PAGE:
Cyber Defense

Army graduates its first class of cyber network defenders

Note: This story ha been updated to correct a reference to the U.S. Cyber Command's plans for a new facility, which will likely be at either Fort Meade or Fort Gordon.

The Army, which like the other services is looking to expand its cyber workforce over the coming years, recently graduated its first class of cyber network defenders.

Fifteen soldiers achieved the newly created military occupation specialty (MOS), 25D, after completing a rigorous 14-week course, the Army said in announcing the graduation. The ceremony was held at Fort Gordon, Ga.

"Cyberspace is composed of hundreds of thousands interconnecting computers, servers, routers, switches, fiber optic cables which allow our critical infrastructure to work," said Command Sgt. Maj. Ronald S. Pflieger, regimental sergeant major for the Army’s Signal Center of Excellence and Fort Gordon. "A functional and healthy cyberspace is essential to our economy and national security."

Duties under the new classification include protecting, monitoring, detecting, analyzing and responding to unauthorized actions in cyberspace, and administering network defense steps such as deploying firewalls and intrusion detection systems, the Army said.

Cyber network defenders also will modify systems to protect them against current threats, analyze network traffic for signs of attack, perform risk assessment and develop plans for responding to attacks.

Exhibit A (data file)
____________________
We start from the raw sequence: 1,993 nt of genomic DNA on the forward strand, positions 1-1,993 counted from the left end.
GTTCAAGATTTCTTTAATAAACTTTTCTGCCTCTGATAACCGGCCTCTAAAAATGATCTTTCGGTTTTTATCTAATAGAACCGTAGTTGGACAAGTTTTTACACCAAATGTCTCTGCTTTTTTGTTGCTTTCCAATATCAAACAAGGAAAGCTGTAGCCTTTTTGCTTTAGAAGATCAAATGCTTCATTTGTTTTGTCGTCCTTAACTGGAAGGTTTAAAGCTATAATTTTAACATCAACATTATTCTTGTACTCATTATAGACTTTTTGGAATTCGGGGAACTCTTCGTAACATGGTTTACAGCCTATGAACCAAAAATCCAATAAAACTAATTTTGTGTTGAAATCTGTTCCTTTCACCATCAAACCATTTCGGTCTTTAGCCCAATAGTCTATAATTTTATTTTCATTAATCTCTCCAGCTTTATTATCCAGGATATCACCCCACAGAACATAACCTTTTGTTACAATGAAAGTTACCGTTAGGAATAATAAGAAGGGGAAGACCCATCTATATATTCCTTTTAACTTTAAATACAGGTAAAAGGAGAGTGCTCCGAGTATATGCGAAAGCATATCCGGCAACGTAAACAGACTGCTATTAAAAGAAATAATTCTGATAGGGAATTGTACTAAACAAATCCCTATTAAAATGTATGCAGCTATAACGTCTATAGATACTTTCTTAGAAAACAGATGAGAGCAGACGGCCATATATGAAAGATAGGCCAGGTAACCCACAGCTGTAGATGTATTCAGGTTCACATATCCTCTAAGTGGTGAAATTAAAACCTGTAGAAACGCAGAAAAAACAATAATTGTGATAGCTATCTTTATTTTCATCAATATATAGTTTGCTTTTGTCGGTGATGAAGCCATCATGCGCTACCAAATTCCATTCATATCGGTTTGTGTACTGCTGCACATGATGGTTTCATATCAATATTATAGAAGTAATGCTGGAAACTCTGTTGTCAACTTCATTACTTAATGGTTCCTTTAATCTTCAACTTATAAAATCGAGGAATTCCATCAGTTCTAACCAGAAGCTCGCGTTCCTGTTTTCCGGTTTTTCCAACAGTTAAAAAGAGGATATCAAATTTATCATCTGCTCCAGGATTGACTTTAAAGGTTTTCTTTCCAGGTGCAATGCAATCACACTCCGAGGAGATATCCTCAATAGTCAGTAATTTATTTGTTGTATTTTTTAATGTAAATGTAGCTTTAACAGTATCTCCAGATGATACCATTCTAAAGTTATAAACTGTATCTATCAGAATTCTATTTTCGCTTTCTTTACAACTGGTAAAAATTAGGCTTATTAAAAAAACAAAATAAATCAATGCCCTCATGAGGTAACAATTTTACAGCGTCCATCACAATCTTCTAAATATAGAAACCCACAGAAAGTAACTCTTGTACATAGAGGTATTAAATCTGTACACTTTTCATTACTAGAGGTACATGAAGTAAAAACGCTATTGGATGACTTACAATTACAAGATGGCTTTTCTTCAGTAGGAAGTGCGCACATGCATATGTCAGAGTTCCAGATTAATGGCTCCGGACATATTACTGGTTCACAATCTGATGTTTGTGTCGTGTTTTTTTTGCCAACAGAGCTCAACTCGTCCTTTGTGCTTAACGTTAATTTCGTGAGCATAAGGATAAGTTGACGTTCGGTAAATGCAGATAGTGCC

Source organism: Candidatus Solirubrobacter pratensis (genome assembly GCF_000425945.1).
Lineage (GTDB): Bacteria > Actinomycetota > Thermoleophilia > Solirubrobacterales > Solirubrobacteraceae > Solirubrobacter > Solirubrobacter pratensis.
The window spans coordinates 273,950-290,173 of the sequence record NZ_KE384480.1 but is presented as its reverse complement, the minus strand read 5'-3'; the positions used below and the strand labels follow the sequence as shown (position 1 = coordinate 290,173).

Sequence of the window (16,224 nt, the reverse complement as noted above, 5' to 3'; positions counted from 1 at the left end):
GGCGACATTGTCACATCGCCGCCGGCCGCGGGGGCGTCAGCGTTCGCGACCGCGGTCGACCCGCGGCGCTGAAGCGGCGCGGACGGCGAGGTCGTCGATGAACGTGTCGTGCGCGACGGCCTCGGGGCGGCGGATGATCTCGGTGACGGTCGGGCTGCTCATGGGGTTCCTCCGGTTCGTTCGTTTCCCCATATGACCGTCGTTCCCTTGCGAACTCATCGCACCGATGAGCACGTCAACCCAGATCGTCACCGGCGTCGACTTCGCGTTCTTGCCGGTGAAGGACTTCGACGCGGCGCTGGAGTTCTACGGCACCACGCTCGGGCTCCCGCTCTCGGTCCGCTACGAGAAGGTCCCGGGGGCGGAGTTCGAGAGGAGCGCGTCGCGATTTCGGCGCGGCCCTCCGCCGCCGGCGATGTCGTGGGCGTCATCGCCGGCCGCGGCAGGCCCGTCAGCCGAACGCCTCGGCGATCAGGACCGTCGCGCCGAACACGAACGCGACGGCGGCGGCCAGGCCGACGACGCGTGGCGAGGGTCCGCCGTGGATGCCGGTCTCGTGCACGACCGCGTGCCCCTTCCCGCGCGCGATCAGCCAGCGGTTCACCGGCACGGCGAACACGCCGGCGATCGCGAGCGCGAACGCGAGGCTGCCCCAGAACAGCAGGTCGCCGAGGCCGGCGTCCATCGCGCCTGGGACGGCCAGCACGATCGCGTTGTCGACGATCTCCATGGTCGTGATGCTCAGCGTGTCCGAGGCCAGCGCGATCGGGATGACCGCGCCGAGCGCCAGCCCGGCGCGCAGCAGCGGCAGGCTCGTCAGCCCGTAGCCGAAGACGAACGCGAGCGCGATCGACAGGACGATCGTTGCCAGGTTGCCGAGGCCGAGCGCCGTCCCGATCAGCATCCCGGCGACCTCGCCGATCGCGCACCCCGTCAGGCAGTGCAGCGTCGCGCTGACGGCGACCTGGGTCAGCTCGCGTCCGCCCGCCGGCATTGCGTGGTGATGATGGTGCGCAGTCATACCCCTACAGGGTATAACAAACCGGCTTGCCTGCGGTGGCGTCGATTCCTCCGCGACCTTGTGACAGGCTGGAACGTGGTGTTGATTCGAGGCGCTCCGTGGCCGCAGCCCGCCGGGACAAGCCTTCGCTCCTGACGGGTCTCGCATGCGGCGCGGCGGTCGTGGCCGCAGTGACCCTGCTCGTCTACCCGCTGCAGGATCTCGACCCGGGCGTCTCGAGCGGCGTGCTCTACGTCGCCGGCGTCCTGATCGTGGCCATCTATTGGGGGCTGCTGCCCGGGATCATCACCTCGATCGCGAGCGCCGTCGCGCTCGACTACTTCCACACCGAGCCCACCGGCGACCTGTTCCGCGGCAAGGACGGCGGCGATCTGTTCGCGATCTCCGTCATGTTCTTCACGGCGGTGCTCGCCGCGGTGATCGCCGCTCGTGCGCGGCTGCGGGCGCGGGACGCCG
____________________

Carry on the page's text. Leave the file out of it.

Cyberspace has long been recognized as an important domain for military operations, and the workforce in that field is growing. The Army ‘s Cyber Command is planning to build a new facility at either Fort Meade, Md. or Fort Gordon to accommodate a 1,500-person command center for 45 its worldwide cyber operations. The NavyAir Force and Marines each expect to add about 1,000 cyber operators by the end of 2016.

And many of those cyber warriors will be in uniform. The Navy, which deems cyber operations as inherently military, has said it expects its cyber workforce to be 80 percent uniformed and 20 percent civilian. The Marines plan a more distributed workforce, with about a third in uniform, a third made up of civilian employees and a third being contractors. But whether military or civilian, government or industry, the cybersecurity workforce is in short supply. So the services to some extent is planning to find those people within their ranks, which is why the Army created the new MOS.

"A gap was identified within the non-commissioned officers' career field," Pflieger said. "The next step was to identify the right soldiers."

About the Author

Kevin McCaney is a former editor of Defense Systems and GCN.

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